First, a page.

“CASA” stands for Community Action for Safe Apartments, with a very appropriate double meaning in Spanish. It’s an organisation I’ve known for several years and where I hope to spend lots of time while I’m here. They’re based in the Mount Eden neighbourhood of the Bronx, one of the most impoverished in the US, with a large Latino community.
CASA are part of a bigger, umbrella organisation, New Settlement, which emerged from the ashes of the Bronx in the 1970s, when hundreds of buildings were set on fire, mostly by private landlords who wanted to cash-in on insurance payments at a time when the South Bronx, in particular, was widely perceived as the epitome of urban decay. As politicians appeared to abandon the area to its fate, local people got organised. Empty buildings were occupied and made habitable, albeit with the constant threat of needing to escape from another act of commercial arson. In this process, scores of buildings were requisitioned and appropriated from irresponsible private ownership, many of them converted into cooperatives and other forms of non-market housing. New Settlement acquired 14 buildings that have since helped sustain the organisation’s many community activities, including CASA.
I was attracted to CASA by their uncompromising support for tenant’s rights. I first became aware of this in 2016 when they were fighting the re-zoning of Jerome Avenue, which runs through the western side of the Bronx, from Yankee Stadium in the south, to the border with Westchester County in the north.
Re-zoning, adopted in 2018, was an initiative of the City of New York, ostensibly to allow the building of more homes, in areas where other uses had predominated. Jerome Avenue has many small car workshops, an important source of employment for the local community. The loss of these businesses, to make way for new apartment blocks, was one of CASA’s concerns. But more generally, they were worried that re-zoning would lead to changing the character of the area in a way that displaced the working class community, as had happened in other areas of NYC after similar projects. As the urban planner, Peter Marcuse, says in “Zoned Out!” (Angotti and Morse, 2017) “zoning looms large among the tools of planning that is at the centre of conflicts involving inequality in housing, and specifically, inequality in spatial benefits”.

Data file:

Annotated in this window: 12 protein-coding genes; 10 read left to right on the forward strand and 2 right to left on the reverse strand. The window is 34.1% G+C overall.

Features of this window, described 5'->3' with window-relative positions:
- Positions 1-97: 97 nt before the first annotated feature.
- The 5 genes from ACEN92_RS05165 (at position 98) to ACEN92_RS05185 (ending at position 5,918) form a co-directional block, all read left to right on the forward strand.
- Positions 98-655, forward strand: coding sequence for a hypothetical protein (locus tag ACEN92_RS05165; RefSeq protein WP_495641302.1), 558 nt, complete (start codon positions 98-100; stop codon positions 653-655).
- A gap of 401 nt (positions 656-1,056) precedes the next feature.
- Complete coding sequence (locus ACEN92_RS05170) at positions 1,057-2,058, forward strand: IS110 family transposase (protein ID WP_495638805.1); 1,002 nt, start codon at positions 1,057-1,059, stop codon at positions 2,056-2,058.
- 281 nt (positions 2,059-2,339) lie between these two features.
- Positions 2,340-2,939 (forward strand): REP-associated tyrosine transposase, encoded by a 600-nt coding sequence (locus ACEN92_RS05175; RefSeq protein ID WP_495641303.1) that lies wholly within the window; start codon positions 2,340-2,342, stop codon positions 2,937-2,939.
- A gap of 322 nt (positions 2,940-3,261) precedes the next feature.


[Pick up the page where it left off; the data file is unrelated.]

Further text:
Walking along Jerome Avenue today, the signs of incipient gentrification are clear. There are several blocks of apartments nearing completion and a hotel is at its early stages, all located close to number 4 subway line stations that would allow a quick commute to Manhattan. But…
Nobody knows what the post-pandemic city is going to look like. I spoke to someone from the real estate industry recently, who says current occupancy of high-end offices in New York City is below 20%. There are still huge developments on-site that may be being built for a market that no longer exists. If fancy buildings aren’t selling in Manhattan, it seems unlikely they’ll sell in the Bronx.
For CASA, the re-zoning is no longer the major concern. Their community was hit “first and worst” by COVID and the priorities now are recovery and keeping people in their homes as the nation appears to sleepwalk towards a housing catastrophe when the pandemic eviction moratoriums are lifted.
I went to a meeting of CASA members last Thursday. There was a general feeling of anxiety about what lies ahead. As one woman put it: “The pandemic may be over for rich people. It’s not over for us”.